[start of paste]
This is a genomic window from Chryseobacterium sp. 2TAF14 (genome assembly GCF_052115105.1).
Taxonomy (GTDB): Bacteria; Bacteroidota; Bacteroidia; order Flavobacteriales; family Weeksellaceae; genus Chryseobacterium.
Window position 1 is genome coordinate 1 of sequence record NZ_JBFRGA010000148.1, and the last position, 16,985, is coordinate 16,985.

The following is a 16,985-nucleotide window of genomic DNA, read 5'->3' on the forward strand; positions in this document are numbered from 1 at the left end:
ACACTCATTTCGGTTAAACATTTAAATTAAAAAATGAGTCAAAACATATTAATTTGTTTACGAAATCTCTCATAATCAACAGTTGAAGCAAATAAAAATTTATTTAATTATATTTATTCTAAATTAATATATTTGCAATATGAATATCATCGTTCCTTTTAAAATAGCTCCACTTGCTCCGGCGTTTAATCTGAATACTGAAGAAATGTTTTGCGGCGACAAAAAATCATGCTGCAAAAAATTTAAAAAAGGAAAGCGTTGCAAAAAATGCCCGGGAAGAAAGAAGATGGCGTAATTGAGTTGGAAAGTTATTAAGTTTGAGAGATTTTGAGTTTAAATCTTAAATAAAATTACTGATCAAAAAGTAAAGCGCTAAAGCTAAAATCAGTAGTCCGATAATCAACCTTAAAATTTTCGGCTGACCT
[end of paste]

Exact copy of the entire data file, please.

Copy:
This is a genomic window from Chryseobacterium sp. 2TAF14 (genome assembly GCF_052115105.1).
Taxonomy (GTDB): Bacteria; Bacteroidota; Bacteroidia; order Flavobacteriales; family Weeksellaceae; genus Chryseobacterium.
Window position 1 is genome coordinate 1 of sequence record NZ_JBFRGA010000148.1, and the last position, 16,985, is coordinate 16,985.

The following is a 16,985-nucleotide window of genomic DNA, read 5'->3' on the forward strand; positions in this document are numbered from 1 at the left end:
ACACTCATTTCGGTTAAACATTTAAATTAAAAAATGAGTCAAAACATATTAATTTGTTTACGAAATCTCTCATAATCAACAGTTGAAGCAAATAAAAATTTATTTAATTATATTTATTCTAAATTAATATATTTGCAATATGAATATCATCGTTCCTTTTAAAATAGCTCCACTTGCTCCGGCGTTTAATCTGAATACTGAAGAAATGTTTTGCGGCGACAAAAAATCATGCTGCAAAAAATTTAAAAAAGGAAAGCGTTGCAAAAAATGCCCGGGAAGAAAGAAGATGGCGTAATTGAGTTGGAAAGTTATTAAGTTTGAGAGATTTTGAGTTTAAATCTTAAATAAAATTACTGATCAAAAAGTAAAGCGCTAAAGCTAAAATCAGTAGTCCGATAATCAACCTTAAAATTTTCGGCTGACCT